Britain and Iraq condemned the “parading” of a British hostage Wednesday and promised to work for an early release after talks between Prime Minister Gordon Brown and his Iraqi counterpart.
Brown spoke to Nouri al-Maliki following a Tuesday evening broadcast by Al-Arabiya TV of a video of one of five British hostages held since being kidnapped in Baghdad May 29.
The bearded man, who seemed to be in good health, said on the tape, “My name is Peter Moore, I have been held here for nearly eight months now.”
He asked Brown to free nine Iraqis in exchange for their release.
“The prime minister has been in close contact with Prime Minister Maliki on this issue and discussed it again with him over the phone this morning," a Downing Street spokesman said.
“Both leaders deplored the taking and public parading of hostages and agreed to continue their close cooperation to secure their early release.”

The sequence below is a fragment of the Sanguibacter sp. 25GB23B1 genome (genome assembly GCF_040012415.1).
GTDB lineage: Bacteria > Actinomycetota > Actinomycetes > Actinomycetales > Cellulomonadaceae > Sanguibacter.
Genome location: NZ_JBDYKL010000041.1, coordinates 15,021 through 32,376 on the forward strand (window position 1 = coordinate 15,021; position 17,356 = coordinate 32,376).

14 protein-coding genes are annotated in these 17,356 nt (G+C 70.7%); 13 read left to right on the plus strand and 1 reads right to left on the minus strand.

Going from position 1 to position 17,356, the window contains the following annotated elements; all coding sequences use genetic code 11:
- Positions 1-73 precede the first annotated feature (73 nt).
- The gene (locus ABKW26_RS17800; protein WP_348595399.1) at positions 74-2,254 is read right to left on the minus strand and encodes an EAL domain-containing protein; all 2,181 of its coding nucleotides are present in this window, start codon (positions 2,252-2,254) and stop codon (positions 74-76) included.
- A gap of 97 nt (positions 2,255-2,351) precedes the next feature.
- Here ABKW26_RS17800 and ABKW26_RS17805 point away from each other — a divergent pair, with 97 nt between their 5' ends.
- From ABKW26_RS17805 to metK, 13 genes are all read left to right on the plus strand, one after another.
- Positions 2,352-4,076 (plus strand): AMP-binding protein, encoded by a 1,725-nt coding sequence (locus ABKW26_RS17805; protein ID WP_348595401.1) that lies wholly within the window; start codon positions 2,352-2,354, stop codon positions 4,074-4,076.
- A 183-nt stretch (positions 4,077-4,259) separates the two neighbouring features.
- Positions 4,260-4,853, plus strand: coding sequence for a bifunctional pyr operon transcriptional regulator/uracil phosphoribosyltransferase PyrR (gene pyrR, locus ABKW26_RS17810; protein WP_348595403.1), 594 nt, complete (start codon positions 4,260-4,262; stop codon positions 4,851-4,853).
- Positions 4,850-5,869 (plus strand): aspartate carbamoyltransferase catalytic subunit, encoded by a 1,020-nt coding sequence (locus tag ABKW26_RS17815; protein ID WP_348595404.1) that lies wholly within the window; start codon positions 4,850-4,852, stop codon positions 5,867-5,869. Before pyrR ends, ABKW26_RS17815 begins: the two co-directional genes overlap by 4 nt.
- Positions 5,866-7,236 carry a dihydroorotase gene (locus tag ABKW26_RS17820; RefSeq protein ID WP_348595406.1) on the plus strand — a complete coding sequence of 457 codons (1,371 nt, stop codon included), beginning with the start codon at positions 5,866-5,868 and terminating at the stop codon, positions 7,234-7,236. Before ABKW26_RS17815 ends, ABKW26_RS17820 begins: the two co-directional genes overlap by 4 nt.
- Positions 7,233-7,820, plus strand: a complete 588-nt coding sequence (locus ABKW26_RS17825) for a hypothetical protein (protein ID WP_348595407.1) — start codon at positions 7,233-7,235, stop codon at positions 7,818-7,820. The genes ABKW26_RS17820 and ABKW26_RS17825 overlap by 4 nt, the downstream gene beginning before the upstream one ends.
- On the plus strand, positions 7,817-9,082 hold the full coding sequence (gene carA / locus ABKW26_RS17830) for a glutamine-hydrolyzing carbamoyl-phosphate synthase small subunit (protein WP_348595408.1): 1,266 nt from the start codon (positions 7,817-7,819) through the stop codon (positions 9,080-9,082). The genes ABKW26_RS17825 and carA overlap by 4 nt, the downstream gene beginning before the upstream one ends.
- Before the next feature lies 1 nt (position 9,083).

The five, who have not been officially named, were seized by about 40 gunmen wearing police uniforms at the Iraqi Finance Ministry.
At the time, Iraqi officials blamed the Mahdi Army, the militia controlled by the radical Shiite cleric Muqtada al-Sadr. It was thought to be a retaliatory attack for the killing by British forces of the militia’s commander in the southern city of Basra a week earlier.
But Al-Sadr’s followers have denied responsibility, and suspicion has fallen on Mahdi Army splinter groups, which the U.S. believes are controlled by Iran.
Four of the hostages were working for Canadian firm GardaWorld as security guards. They are believed to have been the bodyguards of the fifth man, a computer consultant employed by BearingPoint, an American management consulting company.
In a previous video, broadcast by the Dubai-based Al-Arabiya on Dec. 4, the kidnappers threatened to kill the men unless British troops were pulled out of Iraq within 10 days.
“All I want is to leave this place," the hostage says in the video. "I tell Gordon Brown the matter is simple: release their prisoners so we can go."